Ask any old-school Formula 1 fan and they'll tell you—the sport isn't what it used to be. In some cases, that's a good thing. But in others, it's sad knowing that we'll never again see a truly odd car from an obscure team. Since it now costs hundreds of millions of dollars to be competitive in F1, there's no such thing as a "small racing program." And since power units are restricted to the 1.6-liter hybrid V6 format, we will almost certainly never see an engine like this Subaru flat-12 that failed miserably on its debut.
Named the Subaru 1235, the oddball power plant was actually built by Motori Moderni of Italy. It measured 3.5 liters in displacement and had five valves per cylinder, and if my high-school-level math is correct, that equates to 60 valves in total. Ah, just what you want from a completely new engine. Complexity!
The flat-12 formula had worked well for Ferrari in the '70s, earning the Scuderia multiple championships with its 312T line of race cars. However, that era was more than a decade past when Subaru decided to give it a shot in 1990. While it produced a seemingly respectable output of 559 horsepower, it was no match for Honda's new V12 which pushed nearly 100 more horsepower in race trim. There were also the howling Ferrari V12s we know and love today, meaning Subaru was stuck on the outside looking in.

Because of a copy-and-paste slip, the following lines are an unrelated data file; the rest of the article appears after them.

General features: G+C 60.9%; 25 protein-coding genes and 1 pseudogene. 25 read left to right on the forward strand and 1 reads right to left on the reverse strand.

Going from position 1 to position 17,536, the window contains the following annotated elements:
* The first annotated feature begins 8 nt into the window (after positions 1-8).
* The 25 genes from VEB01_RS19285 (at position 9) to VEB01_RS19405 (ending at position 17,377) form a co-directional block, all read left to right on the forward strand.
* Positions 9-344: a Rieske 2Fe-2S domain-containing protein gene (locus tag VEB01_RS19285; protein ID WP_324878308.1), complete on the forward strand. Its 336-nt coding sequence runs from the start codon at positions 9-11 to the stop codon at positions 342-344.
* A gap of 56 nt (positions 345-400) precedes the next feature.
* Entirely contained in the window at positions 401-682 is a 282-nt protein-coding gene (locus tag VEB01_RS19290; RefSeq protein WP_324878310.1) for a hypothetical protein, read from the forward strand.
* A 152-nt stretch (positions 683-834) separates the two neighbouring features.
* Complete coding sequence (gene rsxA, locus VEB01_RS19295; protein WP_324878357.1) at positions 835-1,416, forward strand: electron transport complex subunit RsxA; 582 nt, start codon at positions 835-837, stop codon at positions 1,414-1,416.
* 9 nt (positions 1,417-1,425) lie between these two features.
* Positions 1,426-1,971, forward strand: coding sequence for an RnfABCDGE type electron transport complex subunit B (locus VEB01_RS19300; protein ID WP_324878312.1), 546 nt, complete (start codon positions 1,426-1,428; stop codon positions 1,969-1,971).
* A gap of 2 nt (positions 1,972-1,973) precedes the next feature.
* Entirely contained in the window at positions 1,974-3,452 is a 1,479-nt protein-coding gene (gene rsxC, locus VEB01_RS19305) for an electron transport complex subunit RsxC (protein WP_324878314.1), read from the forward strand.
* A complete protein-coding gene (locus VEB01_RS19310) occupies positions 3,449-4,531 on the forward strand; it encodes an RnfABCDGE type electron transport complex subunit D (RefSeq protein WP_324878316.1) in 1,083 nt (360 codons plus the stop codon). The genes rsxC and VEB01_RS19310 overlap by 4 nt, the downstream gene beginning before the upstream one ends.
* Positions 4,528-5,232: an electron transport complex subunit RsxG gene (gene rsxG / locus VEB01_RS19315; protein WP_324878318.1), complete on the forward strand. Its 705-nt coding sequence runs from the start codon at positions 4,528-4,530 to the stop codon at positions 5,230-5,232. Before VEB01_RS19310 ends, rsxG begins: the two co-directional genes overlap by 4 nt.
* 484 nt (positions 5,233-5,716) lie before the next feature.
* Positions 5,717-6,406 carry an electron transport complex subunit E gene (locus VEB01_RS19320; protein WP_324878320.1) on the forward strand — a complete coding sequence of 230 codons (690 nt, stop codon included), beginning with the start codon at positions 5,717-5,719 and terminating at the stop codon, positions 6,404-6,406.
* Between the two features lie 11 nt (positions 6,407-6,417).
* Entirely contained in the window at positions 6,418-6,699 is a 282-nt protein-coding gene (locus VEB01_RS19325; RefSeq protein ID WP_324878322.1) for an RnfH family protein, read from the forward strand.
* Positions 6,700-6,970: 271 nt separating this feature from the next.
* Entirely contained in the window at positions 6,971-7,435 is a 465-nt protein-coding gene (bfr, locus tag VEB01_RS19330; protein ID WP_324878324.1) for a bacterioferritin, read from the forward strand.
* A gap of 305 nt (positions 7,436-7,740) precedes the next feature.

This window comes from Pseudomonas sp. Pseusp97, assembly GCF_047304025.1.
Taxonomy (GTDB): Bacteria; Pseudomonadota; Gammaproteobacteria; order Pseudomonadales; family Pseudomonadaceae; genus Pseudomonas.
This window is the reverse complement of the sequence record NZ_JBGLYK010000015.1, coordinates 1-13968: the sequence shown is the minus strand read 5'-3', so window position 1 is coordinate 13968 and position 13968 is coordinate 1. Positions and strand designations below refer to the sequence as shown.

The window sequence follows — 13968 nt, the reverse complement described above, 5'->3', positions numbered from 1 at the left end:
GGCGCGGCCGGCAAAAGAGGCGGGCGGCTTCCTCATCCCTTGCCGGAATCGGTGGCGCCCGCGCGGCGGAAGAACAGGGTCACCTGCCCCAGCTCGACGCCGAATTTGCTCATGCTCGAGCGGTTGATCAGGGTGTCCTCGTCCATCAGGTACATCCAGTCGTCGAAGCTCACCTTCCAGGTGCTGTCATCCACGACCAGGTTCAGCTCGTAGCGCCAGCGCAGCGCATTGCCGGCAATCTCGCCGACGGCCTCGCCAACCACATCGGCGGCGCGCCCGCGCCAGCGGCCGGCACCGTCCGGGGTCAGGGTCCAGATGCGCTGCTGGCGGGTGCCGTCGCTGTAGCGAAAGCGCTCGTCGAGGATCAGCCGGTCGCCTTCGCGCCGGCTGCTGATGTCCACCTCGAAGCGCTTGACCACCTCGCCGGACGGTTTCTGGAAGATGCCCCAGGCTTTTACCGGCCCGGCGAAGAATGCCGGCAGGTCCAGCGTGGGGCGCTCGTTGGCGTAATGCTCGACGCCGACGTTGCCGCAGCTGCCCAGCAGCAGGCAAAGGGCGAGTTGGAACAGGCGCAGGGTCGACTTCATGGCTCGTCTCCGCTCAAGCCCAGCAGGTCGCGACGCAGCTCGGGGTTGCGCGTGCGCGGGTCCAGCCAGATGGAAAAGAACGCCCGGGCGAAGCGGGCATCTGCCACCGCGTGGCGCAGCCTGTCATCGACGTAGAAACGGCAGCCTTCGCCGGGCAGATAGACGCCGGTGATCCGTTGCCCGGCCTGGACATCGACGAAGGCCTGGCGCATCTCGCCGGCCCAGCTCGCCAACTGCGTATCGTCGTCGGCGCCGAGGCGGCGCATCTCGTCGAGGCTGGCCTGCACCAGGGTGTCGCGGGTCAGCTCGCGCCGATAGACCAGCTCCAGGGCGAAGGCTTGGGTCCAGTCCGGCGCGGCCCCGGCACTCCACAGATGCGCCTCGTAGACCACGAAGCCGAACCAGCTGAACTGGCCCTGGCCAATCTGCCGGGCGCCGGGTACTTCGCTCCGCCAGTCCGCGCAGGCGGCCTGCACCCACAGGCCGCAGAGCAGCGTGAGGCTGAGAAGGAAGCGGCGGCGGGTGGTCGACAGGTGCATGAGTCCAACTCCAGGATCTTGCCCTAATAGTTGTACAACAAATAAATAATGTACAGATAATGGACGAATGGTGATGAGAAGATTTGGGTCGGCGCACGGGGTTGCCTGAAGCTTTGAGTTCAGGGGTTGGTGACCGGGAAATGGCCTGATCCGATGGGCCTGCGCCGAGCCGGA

It made its debut at the 1990 United States Grand Prix weekend in Phoenix, which actually turned out to be a great race. While it was remembered for Ayrton Senna's heated battle with Jean Alesi, it most certainly was not a highlight for those in the Subaru camp. Driver Bertrand Gachot, who would later go on to compete with the Jordan F1 team, finished at the bottom of pre-qualifying after a gear linkage failure prevented him from completing a full lap.
It didn't fair too well at Silverstone later that same year, either.
While its low center of gravity was a major plus in theory, the 1235's lack of power and reliability meant it was ultimately doomed in F1. It was entered in just eight Grand Prix weekends with the Subaru-Coloni team before they eventually reverted back to a Cosworth V8, signaling the flat-12's end at the top level of motorsport.
Still, if I had one in my shop today, you bet it'd be put to good use.
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